Many thanks to everyone who attended the Birmingham Students Medical Leadership Society’s first ever lecture on November 7th 2013. The committee was extraordinarily pleased with the turn out and hope to see you all at our next lectures. We must also say a big thank you to Dr Nicholas Crombie for being our Inaugural speaker, he gave a fantastic lecture and we have received a number of rave reviews and requests for a follow up lecture next year! Dr Crombie’s talk focussed on three main areas: 1) A short personal history focussing on why and how Dr Crombie became head of one of the UK’s best Pre-Hospital Emergency Medicine (PHEM) services and the first post-graduate dean in charge of PHEM trainees. 2) The majority of the lecture was a case history on the behind the scenes activity that was required to create the West Midlands Pre-Hospital Network and training program. In summary, over a decade ago it was realised that the UK was lagging behind other developed nations in our Emergency Medicine and Trauma service provisions. There were a number of disjointed and only partially trained services in place for major incidents. The British government and a number of leading health think-tanks put forward proposals for creating a modern effective service. Dr Crombie was a senior doctor in the West Midlands air ambulance charity, the BASICS program and had worked with the West Midlands Ambulance service. Dr Crombie was able to collect a team of senior doctors, nurses, paramedics and managers from all of the emergency medicine services and charities within the West Midlands together. This collaboration of ambulance service, charities, BASIC teams, CARE team and NHS Trusts was novel to the UK. The collaboration was able to tender for central government and was the first such scheme in the UK to be approved. Since the scheme’s approval 5 major trauma units have been established within the West Midlands and a new trauma desk was created at the Ambulance service HQ which can call on the help of a number of experienced teams that can be deployed within minutes to a major incident almost anywhere in the West Midlands. This major reformation of a health service was truly inspirational, especially when it was achieved by a number of clinicians with relatively little accredited management training and without them giving up their clinical time, a true clinical leadership success story. 3) The last component of the evening was Dr Crombie’s thoughts on why this project had been successful and how simple basic principles could be applied to almost any other project. Dr Crombie’s 3 big principles were: Collaborate – leave your ego’s at the door and try to put together a team that can work together. If you have to, invite everyone involved to a free dinner at your expense – even doctors don’t turn down free food! Governance – establish a set of rules/guidelines that dictate how your project will be run. Try to get everyone involved singing off the same hymn sheet. A very good example of this from Dr Crombie’s case history was that all of the services involved in the scheme agreed to use the same emergency medicine kit and all follow the same Standard Operating Procedures (SOP), so that when the teams work together they almost work as one single effective team rather than distinct groups that cannot interact. Resilience – the service you reform/create must withstand the test of time. If a project is solely driven by one person then it will collapse as soon as that person moves on. This is a well-known problem with the NHS as a whole, new managers always have “great new ideas” and as soon as that manager changes job all of their hard work goes to waste. To ensure that a project has resilience, the “project manager” must create a sense of purpose and ownership of the project within their teams. Members of the team must “buy in” to the goals of the project and one of the best ways of doing that is to ask the team members for their advice on how the project should proceed. If people feel a project was their idea then they are far more likely to work for it. This requires the manager to keep their ego on a short leash and to let their team take credit. The take home message from this talk was that the days of doctors being purely clinical is over! If you want to be a consultant in any speciality in the future, you will need a basic underlying knowledge of management and leadership. Upcoming events from the Birmingham Students Medical Leadership Society: Wednesday 27th November LT3 Medical School, 6pm ‘Learning to Lead- Preparing the next generation of junior doctors for management’ By Mr Tim Smart, CEO Kings Hospital NHS Trust Thursday 5th December LT3 Medical School, 6pm ‘Why should doctors get involved in management’ By Dr Mark Newbold, CEO of BHH NHS Trust If you would like to get in touch with the society or attend any of our events please do contact us by email or via our Facebook group. We look forward to hearing from you. https://www.facebook.com/groups/676838225676202/ med.leadership.soc.uob@gmail.com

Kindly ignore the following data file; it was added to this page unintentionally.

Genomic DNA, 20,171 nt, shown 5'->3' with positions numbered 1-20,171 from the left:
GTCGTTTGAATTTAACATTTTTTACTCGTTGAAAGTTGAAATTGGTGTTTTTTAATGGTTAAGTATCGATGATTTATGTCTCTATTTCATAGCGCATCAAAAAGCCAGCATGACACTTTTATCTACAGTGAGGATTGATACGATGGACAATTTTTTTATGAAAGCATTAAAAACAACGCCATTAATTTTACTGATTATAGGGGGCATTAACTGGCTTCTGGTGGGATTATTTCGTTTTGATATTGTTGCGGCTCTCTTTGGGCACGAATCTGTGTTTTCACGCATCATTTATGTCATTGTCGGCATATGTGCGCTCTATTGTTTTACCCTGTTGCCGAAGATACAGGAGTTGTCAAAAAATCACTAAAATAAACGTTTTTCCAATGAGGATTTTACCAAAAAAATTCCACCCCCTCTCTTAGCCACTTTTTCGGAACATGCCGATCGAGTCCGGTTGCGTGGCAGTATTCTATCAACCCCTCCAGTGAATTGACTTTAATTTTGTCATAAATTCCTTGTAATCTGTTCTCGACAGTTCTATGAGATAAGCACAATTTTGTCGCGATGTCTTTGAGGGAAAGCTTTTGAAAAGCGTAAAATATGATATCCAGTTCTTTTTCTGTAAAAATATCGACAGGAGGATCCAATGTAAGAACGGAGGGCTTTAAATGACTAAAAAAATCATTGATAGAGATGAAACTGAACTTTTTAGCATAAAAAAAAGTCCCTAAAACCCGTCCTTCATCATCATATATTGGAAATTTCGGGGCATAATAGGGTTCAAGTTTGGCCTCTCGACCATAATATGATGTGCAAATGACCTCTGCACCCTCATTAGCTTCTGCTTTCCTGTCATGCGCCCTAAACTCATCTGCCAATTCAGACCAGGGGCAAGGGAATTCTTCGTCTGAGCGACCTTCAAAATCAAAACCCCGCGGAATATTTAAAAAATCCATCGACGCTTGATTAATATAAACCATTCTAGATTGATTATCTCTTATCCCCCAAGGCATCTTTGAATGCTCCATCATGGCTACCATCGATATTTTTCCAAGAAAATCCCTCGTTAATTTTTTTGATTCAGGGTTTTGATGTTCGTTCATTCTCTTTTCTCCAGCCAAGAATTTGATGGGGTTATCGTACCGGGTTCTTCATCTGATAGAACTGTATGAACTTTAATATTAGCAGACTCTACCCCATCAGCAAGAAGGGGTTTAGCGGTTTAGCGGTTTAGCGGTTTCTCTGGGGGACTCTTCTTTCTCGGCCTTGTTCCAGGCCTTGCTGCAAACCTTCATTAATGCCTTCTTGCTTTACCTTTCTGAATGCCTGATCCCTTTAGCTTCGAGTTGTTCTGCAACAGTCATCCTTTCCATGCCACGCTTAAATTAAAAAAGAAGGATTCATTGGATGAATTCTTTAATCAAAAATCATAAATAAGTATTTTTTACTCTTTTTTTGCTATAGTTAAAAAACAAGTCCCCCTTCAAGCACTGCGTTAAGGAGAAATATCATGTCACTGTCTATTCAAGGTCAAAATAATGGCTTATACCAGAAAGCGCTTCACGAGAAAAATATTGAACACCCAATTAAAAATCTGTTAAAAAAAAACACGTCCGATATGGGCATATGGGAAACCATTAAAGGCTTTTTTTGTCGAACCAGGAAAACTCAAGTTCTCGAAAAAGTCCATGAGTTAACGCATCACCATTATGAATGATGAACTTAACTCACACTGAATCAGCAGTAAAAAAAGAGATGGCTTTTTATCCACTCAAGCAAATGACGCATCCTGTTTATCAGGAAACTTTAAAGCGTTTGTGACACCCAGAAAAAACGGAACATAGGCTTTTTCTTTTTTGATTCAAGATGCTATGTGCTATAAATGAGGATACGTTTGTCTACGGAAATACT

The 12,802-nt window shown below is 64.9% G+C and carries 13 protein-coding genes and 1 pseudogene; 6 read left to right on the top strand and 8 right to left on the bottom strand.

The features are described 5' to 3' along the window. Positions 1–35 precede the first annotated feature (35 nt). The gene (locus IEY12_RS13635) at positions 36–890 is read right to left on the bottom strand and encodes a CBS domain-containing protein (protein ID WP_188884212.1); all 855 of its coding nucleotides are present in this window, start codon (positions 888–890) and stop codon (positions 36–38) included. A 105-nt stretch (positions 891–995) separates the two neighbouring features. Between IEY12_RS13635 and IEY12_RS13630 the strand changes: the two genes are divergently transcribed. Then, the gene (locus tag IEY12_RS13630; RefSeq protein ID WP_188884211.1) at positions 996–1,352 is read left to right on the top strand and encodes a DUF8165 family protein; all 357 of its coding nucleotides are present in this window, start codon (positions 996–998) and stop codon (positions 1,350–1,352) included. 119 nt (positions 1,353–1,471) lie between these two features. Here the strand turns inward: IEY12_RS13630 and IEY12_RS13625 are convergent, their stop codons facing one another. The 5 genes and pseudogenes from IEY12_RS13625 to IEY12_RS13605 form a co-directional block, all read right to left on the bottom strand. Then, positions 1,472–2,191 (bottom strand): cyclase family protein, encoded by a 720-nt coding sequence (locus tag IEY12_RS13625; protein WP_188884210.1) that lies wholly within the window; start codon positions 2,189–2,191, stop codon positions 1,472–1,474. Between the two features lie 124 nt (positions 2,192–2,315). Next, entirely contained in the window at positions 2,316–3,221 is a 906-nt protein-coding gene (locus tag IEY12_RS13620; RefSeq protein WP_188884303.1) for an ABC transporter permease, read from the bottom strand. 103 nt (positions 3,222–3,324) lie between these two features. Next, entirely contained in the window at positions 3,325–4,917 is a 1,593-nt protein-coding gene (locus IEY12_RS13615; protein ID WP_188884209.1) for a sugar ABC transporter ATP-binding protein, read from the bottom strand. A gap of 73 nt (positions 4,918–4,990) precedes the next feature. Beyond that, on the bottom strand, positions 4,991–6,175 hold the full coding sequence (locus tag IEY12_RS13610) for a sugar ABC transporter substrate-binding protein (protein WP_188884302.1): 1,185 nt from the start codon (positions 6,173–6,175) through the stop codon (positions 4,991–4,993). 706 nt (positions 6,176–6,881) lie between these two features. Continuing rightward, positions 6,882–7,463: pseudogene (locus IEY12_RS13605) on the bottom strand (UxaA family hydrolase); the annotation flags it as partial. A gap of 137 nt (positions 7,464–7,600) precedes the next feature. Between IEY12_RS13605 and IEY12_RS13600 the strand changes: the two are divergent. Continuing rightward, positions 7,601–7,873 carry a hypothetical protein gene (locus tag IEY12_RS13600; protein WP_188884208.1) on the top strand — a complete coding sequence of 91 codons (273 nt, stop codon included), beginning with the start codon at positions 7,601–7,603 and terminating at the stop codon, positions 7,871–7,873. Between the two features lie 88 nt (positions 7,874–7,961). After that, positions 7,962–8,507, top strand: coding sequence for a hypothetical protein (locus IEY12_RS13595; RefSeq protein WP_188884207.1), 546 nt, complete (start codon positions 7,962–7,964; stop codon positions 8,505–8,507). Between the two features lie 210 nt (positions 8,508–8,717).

jacob matthews
almost 6 years ago
Foo20151013 2023 1n3lsmi?1444774158
3
164

How Health Evangelism Can Give Us More Out of Life Than We Can See